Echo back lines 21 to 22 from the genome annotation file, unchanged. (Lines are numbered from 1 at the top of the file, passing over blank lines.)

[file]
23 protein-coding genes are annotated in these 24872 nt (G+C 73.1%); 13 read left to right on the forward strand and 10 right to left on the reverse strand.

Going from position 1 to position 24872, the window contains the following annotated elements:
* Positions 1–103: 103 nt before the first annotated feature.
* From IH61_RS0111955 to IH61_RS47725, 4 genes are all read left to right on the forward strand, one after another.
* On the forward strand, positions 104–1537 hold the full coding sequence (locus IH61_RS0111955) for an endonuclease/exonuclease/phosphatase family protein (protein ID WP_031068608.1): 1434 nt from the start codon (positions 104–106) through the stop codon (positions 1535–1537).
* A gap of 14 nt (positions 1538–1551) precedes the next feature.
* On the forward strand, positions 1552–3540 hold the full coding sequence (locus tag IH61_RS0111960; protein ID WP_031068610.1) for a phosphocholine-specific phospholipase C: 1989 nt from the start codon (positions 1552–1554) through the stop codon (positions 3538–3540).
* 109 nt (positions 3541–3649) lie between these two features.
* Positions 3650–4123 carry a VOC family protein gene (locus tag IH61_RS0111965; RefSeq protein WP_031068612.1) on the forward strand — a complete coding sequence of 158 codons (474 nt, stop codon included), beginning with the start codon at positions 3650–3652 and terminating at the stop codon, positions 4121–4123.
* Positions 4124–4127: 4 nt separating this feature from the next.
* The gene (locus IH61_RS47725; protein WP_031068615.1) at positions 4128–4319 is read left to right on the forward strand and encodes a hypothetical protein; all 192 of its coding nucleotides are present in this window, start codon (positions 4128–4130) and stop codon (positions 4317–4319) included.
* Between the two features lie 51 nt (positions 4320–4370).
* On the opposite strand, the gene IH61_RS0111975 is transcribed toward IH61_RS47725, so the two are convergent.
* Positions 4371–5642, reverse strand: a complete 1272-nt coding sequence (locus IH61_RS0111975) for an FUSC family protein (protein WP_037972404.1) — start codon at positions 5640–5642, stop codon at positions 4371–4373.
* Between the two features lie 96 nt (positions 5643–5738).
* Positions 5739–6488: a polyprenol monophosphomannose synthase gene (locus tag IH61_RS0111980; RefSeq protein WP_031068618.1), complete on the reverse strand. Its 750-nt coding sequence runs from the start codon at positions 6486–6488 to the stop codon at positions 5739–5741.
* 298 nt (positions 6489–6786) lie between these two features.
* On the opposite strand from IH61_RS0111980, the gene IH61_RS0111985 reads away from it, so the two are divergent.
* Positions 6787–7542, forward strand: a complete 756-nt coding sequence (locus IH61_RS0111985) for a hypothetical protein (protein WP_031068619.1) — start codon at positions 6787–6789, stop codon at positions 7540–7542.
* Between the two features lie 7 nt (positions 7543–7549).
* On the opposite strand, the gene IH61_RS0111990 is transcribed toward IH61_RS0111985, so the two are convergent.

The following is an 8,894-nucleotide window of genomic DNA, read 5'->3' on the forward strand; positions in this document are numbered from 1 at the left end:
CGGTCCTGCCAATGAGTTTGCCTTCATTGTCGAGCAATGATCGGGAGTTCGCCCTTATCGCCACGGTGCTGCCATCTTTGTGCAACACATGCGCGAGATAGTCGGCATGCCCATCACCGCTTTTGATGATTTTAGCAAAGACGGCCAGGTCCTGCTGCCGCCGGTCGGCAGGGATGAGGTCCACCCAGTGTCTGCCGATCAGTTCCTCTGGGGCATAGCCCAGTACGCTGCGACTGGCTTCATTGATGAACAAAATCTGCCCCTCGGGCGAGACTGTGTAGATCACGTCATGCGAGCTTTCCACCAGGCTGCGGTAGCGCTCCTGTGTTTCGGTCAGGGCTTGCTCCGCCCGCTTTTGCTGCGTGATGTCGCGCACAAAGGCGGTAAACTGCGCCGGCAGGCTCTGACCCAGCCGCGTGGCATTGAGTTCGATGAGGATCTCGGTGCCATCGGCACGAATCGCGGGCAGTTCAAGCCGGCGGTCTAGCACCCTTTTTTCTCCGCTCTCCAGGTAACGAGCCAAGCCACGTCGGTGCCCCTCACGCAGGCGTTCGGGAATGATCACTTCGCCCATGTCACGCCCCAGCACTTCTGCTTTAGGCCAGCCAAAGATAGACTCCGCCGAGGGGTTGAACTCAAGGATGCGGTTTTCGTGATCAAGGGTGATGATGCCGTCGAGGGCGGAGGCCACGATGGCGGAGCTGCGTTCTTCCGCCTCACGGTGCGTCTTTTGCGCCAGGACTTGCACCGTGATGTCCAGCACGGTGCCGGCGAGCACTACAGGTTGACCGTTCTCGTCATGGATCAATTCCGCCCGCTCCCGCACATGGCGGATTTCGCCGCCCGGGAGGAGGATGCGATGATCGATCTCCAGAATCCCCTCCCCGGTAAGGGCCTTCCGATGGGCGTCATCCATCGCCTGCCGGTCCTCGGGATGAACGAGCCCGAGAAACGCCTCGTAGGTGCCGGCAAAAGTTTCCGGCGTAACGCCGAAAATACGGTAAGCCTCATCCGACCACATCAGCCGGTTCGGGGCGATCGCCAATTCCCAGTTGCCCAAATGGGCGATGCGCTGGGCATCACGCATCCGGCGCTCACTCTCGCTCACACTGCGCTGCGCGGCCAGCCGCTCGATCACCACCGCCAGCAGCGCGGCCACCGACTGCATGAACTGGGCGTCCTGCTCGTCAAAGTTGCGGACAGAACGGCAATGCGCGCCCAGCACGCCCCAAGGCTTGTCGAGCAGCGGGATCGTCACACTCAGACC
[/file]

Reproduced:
* On the opposite strand, the gene IH61_RS0111990 is transcribed toward IH61_RS0111985, so the two are convergent.

The following is an 8,894-nucleotide window of genomic DNA, read 5'->3' on the forward strand; positions in this document are numbered from 1 at the left end: